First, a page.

I don’t care who you marry. You almost certainly don’t care who I marry. Why does the Religious Reich care so much who marries who? No-one is getting hurt and even if they were it is their choice. Everyone involved is willing and able to give consent. Your marriage, my marriage or their marriage takes away nothing from a gods fearing Republican’s marriage. It is a complete non-issue that seems designed only to spread hatred and distract from their political agenda.

  12. maverick says:

    I know I may get ridiculed for this (and ultimately many will choose not to keep reading after they find what side I’m on), but I feel it is best to make an argument for Christianity. But first, I’ll start with a disclaimer: I believe in the idea of everyone (heterosexual or homosexual) getting civil unions through the government. I feel the biggest issue many Christians have is because the term marriage is used (70/30 split in favor of civil unions compared to a 70/30 split against gay marriage).

    Now, for the issues I have with the blog. Using the argument that a person “should think of when they chose to be heterosexual” is clever, but invalid. The belief behind homosexuality being a choice is based on the idea that heterosexuality is the NATURAL way of things and that people chose to be homosexual based on issues in their life. Therefore, regardless of whether homosexuality is a choice (I believe it is not), a person would not be able to ‘remember when they chose to be heterosexual.’

    Also, the idea as whether heterosexuality should be viewed as more normal: the answer is a blatant yes. Being as most estimates set the population of homosexuals at 10%, heterosexuality is normal…..being as normal means “the usual, average, or typical state or condition.” Should it be valued more depends on your view of value in sex. As a species, once again, yes heterosexuality is more valuable; it allows for procreation. As an individual, heterosexuality is only more valuable if you are heterosexual….because heterosexuality makes you happy. Homosexuality will be valued more by the homosexual.

    Quick comment on Leviticus: Only the sins matter in Leviticus because it is a history. After Christ died, the rules changed (we went from the Age of Law to the Age of Grace). As such, bringing slavery back is another comment based on a misunderstanding by many (both ignorant Christians and atheists alike).

    Finally, the argument that it doesn’t affect Christians isn’t really that helpful. The ideas many Christians that are against gay marriage are that A)homosexuality is sexually immoral and therefore should not be allowed (similar to the idea of rape or incest) or B)homosexuality is a sin and they should do all in their power to help stop their fellow brethren (all people believers and non-believers) from committing such a crime if at all possible.

    Once again, I am for civil unions for gays and straight people alike. I feel the term is what causes most of the issues. I believe that many people are misinformed about the Bible’s teachings on the subject on both sides; ultimately the Bible may not even teach anything AGAINST gay marriage (there are only 6 verses that even mention it and they are all used in ways that would be immoral even if they weren’t homosexual or translation errors).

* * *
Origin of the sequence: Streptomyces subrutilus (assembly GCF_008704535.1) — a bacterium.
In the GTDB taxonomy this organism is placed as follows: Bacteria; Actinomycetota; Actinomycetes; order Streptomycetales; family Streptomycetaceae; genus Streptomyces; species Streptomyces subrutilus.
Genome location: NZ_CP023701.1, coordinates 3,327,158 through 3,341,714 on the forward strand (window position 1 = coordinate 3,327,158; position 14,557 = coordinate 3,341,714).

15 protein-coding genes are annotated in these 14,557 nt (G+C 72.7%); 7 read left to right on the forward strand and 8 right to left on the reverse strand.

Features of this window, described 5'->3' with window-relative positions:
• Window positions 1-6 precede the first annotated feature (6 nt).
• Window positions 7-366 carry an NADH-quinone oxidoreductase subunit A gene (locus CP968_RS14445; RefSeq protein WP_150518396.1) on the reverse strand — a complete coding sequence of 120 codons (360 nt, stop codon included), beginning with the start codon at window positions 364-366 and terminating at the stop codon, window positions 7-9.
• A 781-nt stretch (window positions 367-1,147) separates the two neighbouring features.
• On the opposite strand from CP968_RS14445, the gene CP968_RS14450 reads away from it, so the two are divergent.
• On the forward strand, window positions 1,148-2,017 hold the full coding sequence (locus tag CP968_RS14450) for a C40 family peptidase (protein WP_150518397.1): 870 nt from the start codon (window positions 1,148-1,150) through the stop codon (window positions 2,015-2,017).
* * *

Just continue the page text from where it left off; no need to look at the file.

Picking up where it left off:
13. hoverfrog says:

    It’s a good thing that you’re prepared, maverick. ;)

    Given that you support the right for marriages under another name for secular people but wish to reserve marriages for religious people as different I have a helpful compromise that might appeal to you. Let’s keep “marriage” for all unions authorised and recognised by the state (as they all are to gain legal status) and extend this to gay people. We’ll entirely remove any religious connotations from the term and have marriage just for secular people.

    Religious people can have the option of going through with their chosen religious ceremony in a “religious union” that isn’t recognised by the state. If they want a “marriage” then it has to be performed by a recognised agent of the state. Maybe the state could appoint certain religious ministers to act for the state? They’d have to abide by state regulations and permit marriages for anyone legally entitled to them of course.

    Does that seem fair to you?

  14. maverick says:

    I’m sure this will sound horrible…but no. The term marriage, even back in Greek, Roman, and ancient Egyptian times has always had a religious background. Marriage has only recently became a government term…..so just as I wouldn’t ask for history books to change the Industrial Revolution name if we had another, I don’t think we should ask any religious group to change theirs.

  15. hoverfrog says:

    Don’t worry, maverick. Long before people invented gods they were forming personal bonds and going through rituals to tie them together as couples. In Greek, Roman and no doubt Ancient Egyptian times these ceremonies included fabulous gay couples from time to time.

    How about another compromise? Let’s get the state entirely out of the marriage business and leave it purely as a religious term with no legal protections or rights. Superstitious people can get their religious leader to mutter some appropriate magic words and their friends and family can get a warm, fuzzy feeling about it. The legal protections and responsibilities will have to be decided without the intervention of divine beings, perhaps something based on habitation.